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March 13, 2021

Philly's traffic congestion ranks among worst in the world, new study finds

Although the pandemic had a mostly positive impact on drivers, a report claims they still lost around $1,388 due to slowdowns

Traffic Rankings
Inrix traffic report philly Thom Carroll/for PhillyVoice

Traffic congestion in Philly is worse than most other cities in the world, a new global ranking based on 2020 data claimed.

Traffic congestion in Philly is worse than most other cities in the world, a new global ranking revealed. 

The report, Inrix's 2020 Global Traffic Scorecard, was published Tuesday by the Seattle-based transportation analytics firm, looking back on traffic data from the previous year. According to the study, Philly was ranked fifth in the world and second in the U.S. for cities with the most traffic congestion. 

Bogota, Bucharest, New York City and Moscow placed ahead of Philly in the global congestion ranking. 

In the U.S. list, NYC and Philly placed in the first and second top spots, respectively.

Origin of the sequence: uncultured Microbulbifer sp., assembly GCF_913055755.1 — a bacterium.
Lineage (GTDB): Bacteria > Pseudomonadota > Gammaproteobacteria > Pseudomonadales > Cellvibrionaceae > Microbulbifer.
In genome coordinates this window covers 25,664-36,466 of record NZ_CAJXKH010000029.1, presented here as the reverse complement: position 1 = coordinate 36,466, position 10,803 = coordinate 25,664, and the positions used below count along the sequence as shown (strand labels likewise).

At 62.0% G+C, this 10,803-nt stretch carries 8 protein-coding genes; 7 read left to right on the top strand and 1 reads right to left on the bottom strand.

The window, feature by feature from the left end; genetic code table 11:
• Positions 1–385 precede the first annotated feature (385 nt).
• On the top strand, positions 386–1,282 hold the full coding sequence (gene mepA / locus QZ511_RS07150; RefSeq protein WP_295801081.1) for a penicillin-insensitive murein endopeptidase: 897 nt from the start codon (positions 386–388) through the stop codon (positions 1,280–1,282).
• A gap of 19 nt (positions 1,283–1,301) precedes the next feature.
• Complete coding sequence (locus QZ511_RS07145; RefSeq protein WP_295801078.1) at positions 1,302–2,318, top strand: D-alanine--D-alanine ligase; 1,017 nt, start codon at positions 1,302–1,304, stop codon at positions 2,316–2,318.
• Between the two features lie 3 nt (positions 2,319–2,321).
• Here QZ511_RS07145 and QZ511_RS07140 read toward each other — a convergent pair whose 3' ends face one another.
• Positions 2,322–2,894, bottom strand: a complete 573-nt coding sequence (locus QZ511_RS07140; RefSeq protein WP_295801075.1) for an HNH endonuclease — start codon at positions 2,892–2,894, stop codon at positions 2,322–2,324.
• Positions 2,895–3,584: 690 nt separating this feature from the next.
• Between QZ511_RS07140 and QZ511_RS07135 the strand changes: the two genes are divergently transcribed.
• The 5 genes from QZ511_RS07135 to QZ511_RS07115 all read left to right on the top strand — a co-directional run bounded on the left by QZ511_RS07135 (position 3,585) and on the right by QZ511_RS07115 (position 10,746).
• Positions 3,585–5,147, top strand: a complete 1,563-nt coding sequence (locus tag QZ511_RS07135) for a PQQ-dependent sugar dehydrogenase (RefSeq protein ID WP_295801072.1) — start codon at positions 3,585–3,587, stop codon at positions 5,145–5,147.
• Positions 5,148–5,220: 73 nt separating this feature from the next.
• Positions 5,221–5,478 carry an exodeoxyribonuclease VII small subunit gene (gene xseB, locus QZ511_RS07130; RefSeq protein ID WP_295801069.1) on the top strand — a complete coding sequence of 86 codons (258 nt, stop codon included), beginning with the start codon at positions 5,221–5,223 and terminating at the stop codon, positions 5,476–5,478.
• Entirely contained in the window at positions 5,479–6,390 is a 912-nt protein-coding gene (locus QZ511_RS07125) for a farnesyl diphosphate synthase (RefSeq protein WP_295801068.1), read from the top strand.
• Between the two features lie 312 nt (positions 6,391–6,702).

Inrix calculated the ranking by comparing the average travel time between suburban commuter areas to urban employment centers in different cities. The firm also used anonymous driver GPS data to tally their results. 

In Philly, drivers lost an average of 94 hours in 2020 to traffic congestion. By comparison, the national annual average of is 26 hours a year that drivers lose to traffic.

The study also claims that traffic congestion cost drivers money. In 2020, Philly drivers lost $1,388 due to the issue, according to Inrix.

However, the 2020 Global Traffic Scorecard also showed positive results for drivers worldwide. With less people driving during the COVID-19 pandemic, traffic congestion was overall greatly reduced. 

As a result, Philly driver's vehicle speeds were 20% higher in 2020. Also, the average daily miles traveled went down by 25%, saving drivers around 48 hours over the past year. The amount of money Philly drivers lost was even $735 less in 2020 than in 2019. 

Still, Philly's traffic congestion far out-ranked other metropolitan areas from Pennsylvania. According to Inrix, Pittsburgh drivers didn't lose any hours to traffic congestion in 2020.

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